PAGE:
Assisting consumer health information retrieval with query recommendations.

Department of Radiology, Decision Systems Group, Thorn 309, Brigham and Women's Hospital, Harvard Medical School, 75 Francis St, Boston, MA 02115, USA.
Journal of the American Medical Informatics Association (Impact Factor: 3.57). 01/2006; 13(1):80-90. DOI: 10.1197/jamia.M1820
Source: PubMed

ABSTRACT Health information retrieval (HIR) on the Internet has become an important practice for millions of people, many of whom have problems forming effective queries. We have developed and evaluated a tool to assist people in health-related query formation.
We developed the Health Information Query Assistant (HIQuA) system. The system suggests alternative/additional query terms related to the user's initial query that can be used as building blocks to construct a better, more specific query. The recommended terms are selected according to their semantic distance from the original query, which is calculated on the basis of concept co-occurrences in medical literature and log data as well as semantic relations in medical vocabularies.
An evaluation of the HIQuA system was conducted and a total of 213 subjects participated in the study. The subjects were randomized into 2 groups. One group was given query recommendations and the other was not. Each subject performed HIR for both a predefined and a self-defined task.
The study showed that providing HIQuA recommendations resulted in statistically significantly higher rates of successful queries (odds ratio = 1.66, 95% confidence interval = 1.16-2.38), although no statistically significant impact on user satisfaction or the users' ability to accomplish the predefined retrieval task was found.
Providing semantic-distance-based query recommendations can help consumers with query formation during HIR.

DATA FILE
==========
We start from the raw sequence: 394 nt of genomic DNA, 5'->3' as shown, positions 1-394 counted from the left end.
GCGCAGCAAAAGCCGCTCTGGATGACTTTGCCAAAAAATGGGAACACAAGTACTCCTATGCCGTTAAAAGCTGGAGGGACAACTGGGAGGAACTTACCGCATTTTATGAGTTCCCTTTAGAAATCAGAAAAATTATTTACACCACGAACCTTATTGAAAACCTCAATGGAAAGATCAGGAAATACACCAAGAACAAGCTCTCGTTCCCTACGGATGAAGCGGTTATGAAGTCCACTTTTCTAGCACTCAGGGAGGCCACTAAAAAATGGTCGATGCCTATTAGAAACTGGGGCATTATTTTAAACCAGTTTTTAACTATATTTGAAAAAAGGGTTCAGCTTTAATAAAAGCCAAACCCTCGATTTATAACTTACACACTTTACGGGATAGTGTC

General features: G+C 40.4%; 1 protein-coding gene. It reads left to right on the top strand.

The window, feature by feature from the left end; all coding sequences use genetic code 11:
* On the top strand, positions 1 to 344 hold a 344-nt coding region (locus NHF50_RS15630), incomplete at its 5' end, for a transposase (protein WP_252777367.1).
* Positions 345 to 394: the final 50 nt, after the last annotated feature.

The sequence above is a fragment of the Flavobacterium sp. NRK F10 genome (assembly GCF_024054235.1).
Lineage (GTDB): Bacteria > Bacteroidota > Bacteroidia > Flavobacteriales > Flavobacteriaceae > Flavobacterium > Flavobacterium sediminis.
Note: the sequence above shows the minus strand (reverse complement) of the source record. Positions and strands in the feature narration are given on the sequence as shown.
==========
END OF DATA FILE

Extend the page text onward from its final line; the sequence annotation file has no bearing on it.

• Source
    [Show abstract] [Hide abstract]
    ABSTRACT: Query expansion is a commonly used approach to improving search results. Specific expansion methods, however, are expected to have different results. We have developed three different expansion methods using knowledge derived from medical thesaurus, medical literature, and clinical notes. Since the three different sources each have strengths and weaknesses, we hypothesized that combining the three sources will lead to better retrieval performance. Evaluation was performed for the 3 different query expansion techniques and an ensemble method on two sets of clinical notes. 11-point interpolated average precisions, MAP, and P(10) scores were calculated which indicate that topic model based expansion has the best results and the predication method the worst. This finding points to the potential of the topic modeling methods as well as the challenge in integrating different knowledge sources.
    Hawaii International Conference on System Sciences, Wailea, Maui, HI USA; 01/2013
  • Source
    [Show abstract] [Hide abstract]
    ABSTRACT: This report provides an overview of the field of Information Retrieval (IR) in health-care. It does not aim to introduce general concepts and theories of IR but to present and describe specific aspects of Health Information Retrieval (HIR). After a brief in-troduction to the more broader field of IR, the significance of HIR at current times is discussed. Specific characteristics of Health Information, its classification and the main existing representations for health concepts are described together with the main prod-ucts and services in the area (e.g.: databases of health bibliographic content, health specific search engines and others). Recent research work is discussed and the most active researchers, projects and research groups are also presented. Main organizations and journals are also identified.
  • Source
    [Show abstract] [Hide abstract]
    ABSTRACT: Consumer health information is increasingly available online, but this vast amount of information is not necessarily accessible to general consumers. To design effective health information websites, it is critically important to gain an in-depth understanding of how consumers search for health information in these systems. This study is an attempt to explore consumer health information searching behavior in web-based health information spaces by observing their search behaviors in MedlinePlus. Nineteen undergraduate students accomplished three search tasks in MedlinePlus. The participants used both searching and browsing as interaction strategies. This paper reports on the findings of their searching behaviors, particularly query construction, query reformulation, and access to results; and their browsing behaviors, particularly access to different resources, health topics, and related topics. Furthermore, we examined if the number of concepts involved in search tasks had any impact on search behaviors.

Full-text (2 Sources)

Available from
Jun 3, 2014